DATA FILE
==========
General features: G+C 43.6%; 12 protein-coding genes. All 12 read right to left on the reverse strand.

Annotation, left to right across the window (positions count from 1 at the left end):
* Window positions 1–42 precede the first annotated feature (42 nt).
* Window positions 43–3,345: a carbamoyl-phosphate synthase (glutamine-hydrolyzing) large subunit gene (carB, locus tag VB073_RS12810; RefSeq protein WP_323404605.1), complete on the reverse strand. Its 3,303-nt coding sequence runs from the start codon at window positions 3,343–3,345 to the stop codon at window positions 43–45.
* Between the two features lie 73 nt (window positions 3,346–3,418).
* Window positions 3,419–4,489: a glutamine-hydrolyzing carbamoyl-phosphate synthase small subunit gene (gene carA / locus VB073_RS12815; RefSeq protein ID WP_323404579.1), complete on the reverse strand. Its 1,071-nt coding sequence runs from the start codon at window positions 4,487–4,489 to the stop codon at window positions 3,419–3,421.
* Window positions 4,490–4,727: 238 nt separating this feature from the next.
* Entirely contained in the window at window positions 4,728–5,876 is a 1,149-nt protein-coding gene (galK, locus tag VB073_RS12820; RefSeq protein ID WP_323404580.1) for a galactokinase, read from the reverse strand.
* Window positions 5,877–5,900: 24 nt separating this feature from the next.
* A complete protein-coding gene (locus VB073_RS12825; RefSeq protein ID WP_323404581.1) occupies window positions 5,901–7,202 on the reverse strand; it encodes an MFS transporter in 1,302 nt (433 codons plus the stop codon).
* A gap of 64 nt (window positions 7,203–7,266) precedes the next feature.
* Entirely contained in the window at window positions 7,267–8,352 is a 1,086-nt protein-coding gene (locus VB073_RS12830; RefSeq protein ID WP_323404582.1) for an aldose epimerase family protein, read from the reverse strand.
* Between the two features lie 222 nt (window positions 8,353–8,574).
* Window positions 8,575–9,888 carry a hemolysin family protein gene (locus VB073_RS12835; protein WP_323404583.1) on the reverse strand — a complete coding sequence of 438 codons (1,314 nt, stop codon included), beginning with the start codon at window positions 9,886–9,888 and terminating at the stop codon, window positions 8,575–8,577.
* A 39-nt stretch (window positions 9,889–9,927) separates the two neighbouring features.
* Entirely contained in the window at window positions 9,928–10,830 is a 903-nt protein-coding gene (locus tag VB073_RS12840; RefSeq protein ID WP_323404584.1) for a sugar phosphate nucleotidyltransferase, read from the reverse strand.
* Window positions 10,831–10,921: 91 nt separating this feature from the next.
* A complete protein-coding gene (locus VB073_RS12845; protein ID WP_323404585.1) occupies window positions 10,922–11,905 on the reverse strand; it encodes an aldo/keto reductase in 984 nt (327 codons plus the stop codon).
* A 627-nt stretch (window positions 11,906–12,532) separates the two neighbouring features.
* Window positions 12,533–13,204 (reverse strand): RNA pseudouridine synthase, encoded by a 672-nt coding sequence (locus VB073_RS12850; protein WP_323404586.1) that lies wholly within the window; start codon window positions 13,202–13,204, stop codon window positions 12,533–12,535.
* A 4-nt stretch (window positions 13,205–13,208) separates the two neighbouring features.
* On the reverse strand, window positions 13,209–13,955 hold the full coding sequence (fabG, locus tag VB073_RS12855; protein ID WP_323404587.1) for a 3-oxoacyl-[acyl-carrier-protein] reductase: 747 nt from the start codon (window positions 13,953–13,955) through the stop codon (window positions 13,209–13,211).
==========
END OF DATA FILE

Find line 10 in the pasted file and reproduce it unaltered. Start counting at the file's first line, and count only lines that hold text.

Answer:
* A complete protein-coding gene (locus VB073_RS12825; RefSeq protein ID WP_323404581.1) occupies window positions 5,901–7,202 on the reverse strand; it encodes an MFS transporter in 1,302 nt (433 codons plus the stop codon).